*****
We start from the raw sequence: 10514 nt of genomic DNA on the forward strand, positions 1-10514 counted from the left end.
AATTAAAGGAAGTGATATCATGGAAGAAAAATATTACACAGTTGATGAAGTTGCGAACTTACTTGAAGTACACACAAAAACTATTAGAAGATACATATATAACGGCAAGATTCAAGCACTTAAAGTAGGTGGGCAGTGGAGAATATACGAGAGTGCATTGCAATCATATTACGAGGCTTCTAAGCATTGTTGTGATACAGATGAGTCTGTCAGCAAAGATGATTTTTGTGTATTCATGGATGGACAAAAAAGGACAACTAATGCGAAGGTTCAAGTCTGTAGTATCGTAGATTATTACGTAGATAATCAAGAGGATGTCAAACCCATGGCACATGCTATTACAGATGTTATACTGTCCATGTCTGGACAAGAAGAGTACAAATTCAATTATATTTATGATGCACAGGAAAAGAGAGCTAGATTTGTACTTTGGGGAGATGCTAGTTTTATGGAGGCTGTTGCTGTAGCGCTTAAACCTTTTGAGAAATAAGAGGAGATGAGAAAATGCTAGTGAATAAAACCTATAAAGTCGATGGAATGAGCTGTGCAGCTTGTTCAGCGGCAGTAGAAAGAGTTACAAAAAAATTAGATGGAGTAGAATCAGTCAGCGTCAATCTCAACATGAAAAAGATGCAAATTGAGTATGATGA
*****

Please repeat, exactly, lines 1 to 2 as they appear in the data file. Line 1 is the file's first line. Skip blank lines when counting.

We start from the raw sequence: 10514 nt of genomic DNA on the forward strand, positions 1-10514 counted from the left end.
AATTAAAGGAAGTGATATCATGGAAGAAAAATATTACACAGTTGATGAAGTTGCGAACTTACTTGAAGTACACACAAAAACTATTAGAAGATACATATATAACGGCAAGATTCAAGCACTTAAAGTAGGTGGGCAGTGGAGAATATACGAGAGTGCATTGCAATCATATTACGAGGCTTCTAAGCATTGTTGTGATACAGATGAGTCTGTCAGCAAAGATGATTTTTGTGTATTCATGGATGGACAAAAAAGGACAACTAATGCGAAGGTTCAAGTCTGTAGTATCGTAGATTATTACGTAGATAATCAAGAGGATGTCAAACCCATGGCACATGCTATTACAGATGTTATACTGTCCATGTCTGGACAAGAAGAGTACAAATTCAATTATATTTATGATGCACAGGAAAAGAGAGCTAGATTTGTACTTTGGGGAGATGCTAGTTTTATGGAGGCTGTTGCTGTAGCGCTTAAACCTTTTGAGAAATAAGAGGAGATGAGAAAATGCTAGTGAATAAAACCTATAAAGTCGATGGAATGAGCTGTGCAGCTTGTTCAGCGGCAGTAGAAAGAGTTACAAAAAAATTAGATGGAGTAGAATCAGTCAGCGTCAATCTCAACATGAAAAAGATGCAAATTGAGTATGATGA